On the other hand, maybe they wouldn’t—after all, anyone can be angry, or gay, or slutty, as discussed above. The mechanical differences will only help if you lean into them—maybe a cleric is very chaste, or a monk is very zen and chill, or whatever. The cleric class doesn’t mandate chastity (some faiths even disdain it), the monk class doesn’t mandate calmness (though the descriptions tend to suggest strongly), but you can choose to emphasize those things as part of how what being a cleric or monk means to them. Maybe a wizard who is so socially-inept that he wouldn’t know how to flirt if you held a gun to his head, and wouldn’t recognize someone flirting with him if they held up a neon sign. Wizards don’t have to be that hopeless, but if you lean into that particular conception of what it means to be a wizard, then it might help lean away from repeating a similar character.

Real solution: Just make choices consciously

Ultimately, the real answer is, and must be, simply “decide to react differently,” as one excellent article on roleplaying put it (in an entirely different context addressing an entirely separate problem). If you’re aware that you tend to go in one particular direction on characterization, and you want to do something different, just... consciously choose to do something different. Maybe the Wild Magic makes a sorcerer afraid of intimacy, of hurting someone with magic they have limited control over. Maybe the bard is a hippy and has trained themselves to just be accepting of everything. (Or maybe he’s actually just stoned, even.) And so on. And only as much as you actually want to—again, this is only a problem insofar as you’d like to do something else.

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    \$\begingroup\$ Thanks so much for this—it's really clear and will help me as I continue to think about this question. \$\endgroup\$ Commented Oct 11, 2021 at 18:41
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    \$\begingroup\$ You could even give a different spin to the same concept. Maybe your character is a gay slut, but is also a cleric of a faith that mandates chastity, and so has to manage his job with his personality. That creates internal conflict, and that is, narratively speaking, interesting, and leads to novelty. \$\endgroup\$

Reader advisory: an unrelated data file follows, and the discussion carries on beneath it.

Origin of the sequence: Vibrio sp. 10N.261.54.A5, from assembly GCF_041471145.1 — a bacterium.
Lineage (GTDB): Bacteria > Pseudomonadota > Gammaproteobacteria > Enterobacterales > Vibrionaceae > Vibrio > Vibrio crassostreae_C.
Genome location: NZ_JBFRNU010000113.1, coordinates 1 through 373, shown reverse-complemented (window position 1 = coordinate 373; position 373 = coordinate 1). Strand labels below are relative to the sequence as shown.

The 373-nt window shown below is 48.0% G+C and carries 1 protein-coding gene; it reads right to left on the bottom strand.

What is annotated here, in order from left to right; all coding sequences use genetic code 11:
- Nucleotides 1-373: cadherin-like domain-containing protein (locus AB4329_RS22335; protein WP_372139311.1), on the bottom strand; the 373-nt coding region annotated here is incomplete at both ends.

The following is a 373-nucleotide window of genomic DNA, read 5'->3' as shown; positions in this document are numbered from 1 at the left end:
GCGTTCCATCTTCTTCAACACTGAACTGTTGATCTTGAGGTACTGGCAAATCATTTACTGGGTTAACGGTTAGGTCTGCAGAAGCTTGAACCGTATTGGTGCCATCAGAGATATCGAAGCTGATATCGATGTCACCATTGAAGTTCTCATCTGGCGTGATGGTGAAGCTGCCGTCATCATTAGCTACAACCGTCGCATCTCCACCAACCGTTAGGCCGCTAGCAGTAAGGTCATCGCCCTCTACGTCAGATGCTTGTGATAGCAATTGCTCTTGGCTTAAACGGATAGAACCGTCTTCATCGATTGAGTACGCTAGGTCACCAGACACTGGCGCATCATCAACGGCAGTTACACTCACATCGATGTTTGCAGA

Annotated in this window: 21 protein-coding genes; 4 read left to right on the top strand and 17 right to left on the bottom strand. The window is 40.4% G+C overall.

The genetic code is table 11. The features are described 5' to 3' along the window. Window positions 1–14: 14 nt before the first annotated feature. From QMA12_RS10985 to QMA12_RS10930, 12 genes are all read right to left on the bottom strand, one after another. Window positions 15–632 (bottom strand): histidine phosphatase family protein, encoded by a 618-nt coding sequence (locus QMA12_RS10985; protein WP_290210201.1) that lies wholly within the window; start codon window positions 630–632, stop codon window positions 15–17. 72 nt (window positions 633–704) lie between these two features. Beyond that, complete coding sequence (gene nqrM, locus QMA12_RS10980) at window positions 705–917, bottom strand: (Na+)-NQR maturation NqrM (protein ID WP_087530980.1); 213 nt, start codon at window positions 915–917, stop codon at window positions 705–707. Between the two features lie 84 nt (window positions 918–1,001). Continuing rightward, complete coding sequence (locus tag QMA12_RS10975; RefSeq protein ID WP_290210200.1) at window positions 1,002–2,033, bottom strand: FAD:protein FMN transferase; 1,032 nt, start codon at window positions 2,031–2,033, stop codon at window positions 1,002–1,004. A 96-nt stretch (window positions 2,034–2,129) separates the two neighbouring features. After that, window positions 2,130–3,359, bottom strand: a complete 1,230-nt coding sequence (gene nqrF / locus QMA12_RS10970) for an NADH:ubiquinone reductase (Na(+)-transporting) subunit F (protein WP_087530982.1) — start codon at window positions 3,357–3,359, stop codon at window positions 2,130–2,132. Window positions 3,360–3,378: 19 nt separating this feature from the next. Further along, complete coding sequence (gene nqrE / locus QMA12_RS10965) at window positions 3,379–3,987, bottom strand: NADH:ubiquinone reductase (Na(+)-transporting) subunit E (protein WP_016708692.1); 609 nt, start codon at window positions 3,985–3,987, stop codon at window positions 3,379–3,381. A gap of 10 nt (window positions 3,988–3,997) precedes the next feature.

– theberzi
    Commented Oct 12, 2021 at 8:13
  • \$\begingroup\$ This is one of the best pieces of advice on RP technique I have ever had the pleasure to read. Well done, +1! \$\endgroup\$ Commented Oct 13, 2021 at 7:41
  • \$\begingroup\$ Do what actors do - try making a conscious choice that drives you away from your 'comfort zone'. Make you next character a genuine Paladin who thinks any kind of intimacy is a distraction from their holy quest, a quest they are upbeat and enthusiastic about. \$\endgroup\$ Commented Oct 13, 2021 at 20:41

The purpose of roleplaying is to have fun, and if everyone is having fun then everything is fine.

If you felt like you were getting constrained by your character's personality -- if you were saying "well, I decided before sitting down that my character was a grumpy gay slut, so I have to roleplay him as grumpy here even though it would be more fun to not be grumpy" -- then you would have a problem. (Our My Guy Syndrome question has more on this topic.)

My own experience is that I'm happiest when I don't decide my character's personality ahead of time, and I just roleplay however I feel like, and we sort of gradually get a sense for my character's personality based on what they do.

This lets me avoid the feeling of being constrained by the words on my character sheet to do something I didn't want to do.

You've also asked:

I just don't know whether I'll start to get annoying to the people and groups I play with for more than a one-shot

I've seen grumpy characters who were annoying, and grumpy characters who were not annoying. In my experience the secret seems to be to make jokes about it out-of-character even while your character is being grumpy in-character.

And be especially careful about being grumpy at other player characters, because that can easily hurt feelings.

  • \$\begingroup\$ Thanks so much for this—it's really clear and will help me as I continue to think about this question. \$\endgroup\$ Commented Oct 11, 2021 at 18:41

It's been a minute or two since I posted this question, and for anybody else who might be wondering about the same thing I wanted to share what I've learned since then.

What I seem to be doing—and it's working really well for me—is giving my grumpy gay sluts different histories and life circumstances depending on the requirements of the campaign, with the result that they behave really differently. One of them, for example, is a grumpy, slutty, hostile binge drinker who's in denial that he has any emotions at all. Another one is still grumpy and slutty, but the campaign is one where he has to be a lot more on his toes than the others, so he's a lot more in control of himself and a lot more level-headed. A third is grumpy and slutty and his boyfriend broke up with him recently and he won't stop whining about it to anybody.

The idea is, basically, that giving the characters different back-stories has made them want and need different things out of life and adventuring, and that seems to be enough, at least for now, to make them feel like really distinct people.

That's not to say that at some point I won't want to branch out into characters who aren't grumpy gay sluts, but for the moment this approach is giving me both the satisfaction I get from playing a character with these issues and the novelty and variety that comes with playing characters who would make different choices in the same situations.